Explorations in Policing, Faith and Life (With a hint of humor, product reviews, news and whatever catches my attention)

Wednesday, June 8, 2011

Example of the "F" Decision

The below article is from Chicago Breaking News and is an example of the "F" decision.  He was driving, saw cute little ducklings that were in danger from that nasty high speed expressway, jumped out of his car and lost his life.  Had Edward taken a second to consider his decision, he would have come to the realization concerning the level of his personal risk (very high), his personal value (value: high) and that maybe these ducks (value: low) were on the wrong end of an immediate and dynamic act of natural selection.  For a full explanation concerning the "A" "C" and "F" decision making processes see blog entry on Tuesday June 7, 2011 (IE the one right before this one).

Man killed trying to remove ducklings from I-294
By Stacy St. Clair and Carlos Sadovi | Tribune reporters
May 31, 2011

(Handout photo)

A Naperville man attempting to help a family of ducklings safely cross Interstate Highway 294 was killed Monday when he was struck by a limousine, state police said.

Edward Gardner was traveling north when he pulled over near Schiller Park about 9:30 a.m. because he saw a family of ducklings on the tollway, Illinois State Police Sgt. Nick Hasan said. That’s when the limousine, which police said wasn’t speeding, hit him. Gardner's girlfriend was inside his vehicle.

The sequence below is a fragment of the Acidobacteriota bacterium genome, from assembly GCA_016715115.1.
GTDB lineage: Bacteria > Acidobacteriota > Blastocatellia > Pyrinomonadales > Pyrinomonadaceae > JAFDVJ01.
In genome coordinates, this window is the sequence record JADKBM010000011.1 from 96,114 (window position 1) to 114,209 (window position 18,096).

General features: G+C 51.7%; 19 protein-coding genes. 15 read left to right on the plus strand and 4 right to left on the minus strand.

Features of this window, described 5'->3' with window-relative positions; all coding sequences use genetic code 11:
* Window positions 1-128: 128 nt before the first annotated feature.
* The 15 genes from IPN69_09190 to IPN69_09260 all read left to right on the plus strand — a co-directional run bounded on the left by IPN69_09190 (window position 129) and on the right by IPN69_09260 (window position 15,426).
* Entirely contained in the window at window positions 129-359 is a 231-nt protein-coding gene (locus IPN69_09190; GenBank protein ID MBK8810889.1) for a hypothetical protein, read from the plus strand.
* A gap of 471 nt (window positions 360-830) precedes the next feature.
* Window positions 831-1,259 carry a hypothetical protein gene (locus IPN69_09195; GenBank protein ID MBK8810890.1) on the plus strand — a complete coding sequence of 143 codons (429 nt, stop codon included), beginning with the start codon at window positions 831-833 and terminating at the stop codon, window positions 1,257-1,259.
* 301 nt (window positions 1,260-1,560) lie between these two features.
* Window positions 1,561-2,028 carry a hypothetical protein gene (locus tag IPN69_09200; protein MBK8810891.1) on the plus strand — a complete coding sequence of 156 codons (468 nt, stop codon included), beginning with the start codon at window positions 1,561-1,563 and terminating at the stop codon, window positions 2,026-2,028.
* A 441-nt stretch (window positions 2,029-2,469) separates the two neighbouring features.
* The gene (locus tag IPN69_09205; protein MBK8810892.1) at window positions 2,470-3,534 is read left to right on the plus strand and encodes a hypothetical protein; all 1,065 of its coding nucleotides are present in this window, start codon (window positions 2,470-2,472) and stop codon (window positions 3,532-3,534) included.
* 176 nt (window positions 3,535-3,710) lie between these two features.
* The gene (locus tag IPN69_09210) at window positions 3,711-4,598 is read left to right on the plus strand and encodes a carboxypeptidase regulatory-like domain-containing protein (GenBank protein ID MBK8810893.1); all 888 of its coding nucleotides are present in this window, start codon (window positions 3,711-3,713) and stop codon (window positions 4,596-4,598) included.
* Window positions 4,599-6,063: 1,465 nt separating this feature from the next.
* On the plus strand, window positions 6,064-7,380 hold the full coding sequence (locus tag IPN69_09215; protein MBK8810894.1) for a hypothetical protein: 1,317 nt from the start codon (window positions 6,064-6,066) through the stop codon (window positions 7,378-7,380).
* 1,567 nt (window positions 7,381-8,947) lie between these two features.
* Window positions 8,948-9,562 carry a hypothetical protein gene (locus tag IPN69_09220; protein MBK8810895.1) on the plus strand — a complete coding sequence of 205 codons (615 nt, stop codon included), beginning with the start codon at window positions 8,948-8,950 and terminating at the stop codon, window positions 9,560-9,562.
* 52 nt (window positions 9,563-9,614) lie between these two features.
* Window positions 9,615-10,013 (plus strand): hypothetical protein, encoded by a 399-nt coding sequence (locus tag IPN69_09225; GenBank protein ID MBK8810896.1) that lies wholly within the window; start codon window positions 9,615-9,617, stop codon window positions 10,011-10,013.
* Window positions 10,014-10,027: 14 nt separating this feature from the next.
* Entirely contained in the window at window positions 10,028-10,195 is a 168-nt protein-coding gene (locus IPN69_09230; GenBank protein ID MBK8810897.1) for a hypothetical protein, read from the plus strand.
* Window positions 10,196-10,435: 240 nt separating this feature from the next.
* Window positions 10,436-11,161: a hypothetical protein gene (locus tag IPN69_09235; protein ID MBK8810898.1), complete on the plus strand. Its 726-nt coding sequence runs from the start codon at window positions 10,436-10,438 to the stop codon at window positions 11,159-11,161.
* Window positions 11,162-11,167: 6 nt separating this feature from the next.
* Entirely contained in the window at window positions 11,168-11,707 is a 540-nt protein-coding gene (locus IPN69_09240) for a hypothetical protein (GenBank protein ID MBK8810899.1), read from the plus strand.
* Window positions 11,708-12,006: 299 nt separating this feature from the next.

The 38-year-old was pronounced dead about four hours later at Advocate Lutheran General Hospital in Park Ridge, according to the Cook County medical examiner's office.

“That’s totally Ed,” said Jim Gollwitzer, a longtime friend of Gardner’s. “That’s just how big of a heart he had.”

Gardner, who worked in the telecommunications industry, had dedicated much of his life to helping animals, Gollwitzer said. He spent his vacations volunteering at a wolf sanctuary in New Mexico, doing construction work and whatever odd jobs needed to be done there.

“He cared about animals,” Gollwitzer said. “It was one of his passions in life.”

Gardner’s other passion was muscle cars, in particular the 1960 Chevrolet Parkwood that he spent years restoring. Before Gardner purchased the station wagon, it had been used as an outdoor shed and was considered by many to be unsalvageable, Gollwitzer said.

But Gardner spent hours on the vehicle, transforming it from a rusted junker into an award-winning masterpiece. He painted it bright orange, a color choice he made while eating a bag of Cheetos in his garage one night.

To honor his gastronomic muse, he spray-painted a picture of mascot Chester Cheetah on the tailgate.

“He poured his heart into that car,” Gollwitzer said. “It meant a lot to him.”

It also meant a lot to car show crowds, who would gather around his car to reminisce about childhoods spent in Parkwood wagons. Gardner enjoyed listening to their stories and took great pride in the fact this car made people happy, Gollwitzer said.

The Parkwood won about 60 awards after Gardner began showing it, including several national prizes.

He recently disassembled the car to upgrade it in time for the summer show season. Members of his car club -- The Bad Bowties -- plan to put it back together in the coming days, said Gollwitzer, who is president of the club.

“It’s what Ed would have wanted,” he said. “It’s important that we do this for him.”

State police are investigating the incident, but no citations were issued to the driver of the limousine, Hasan said.

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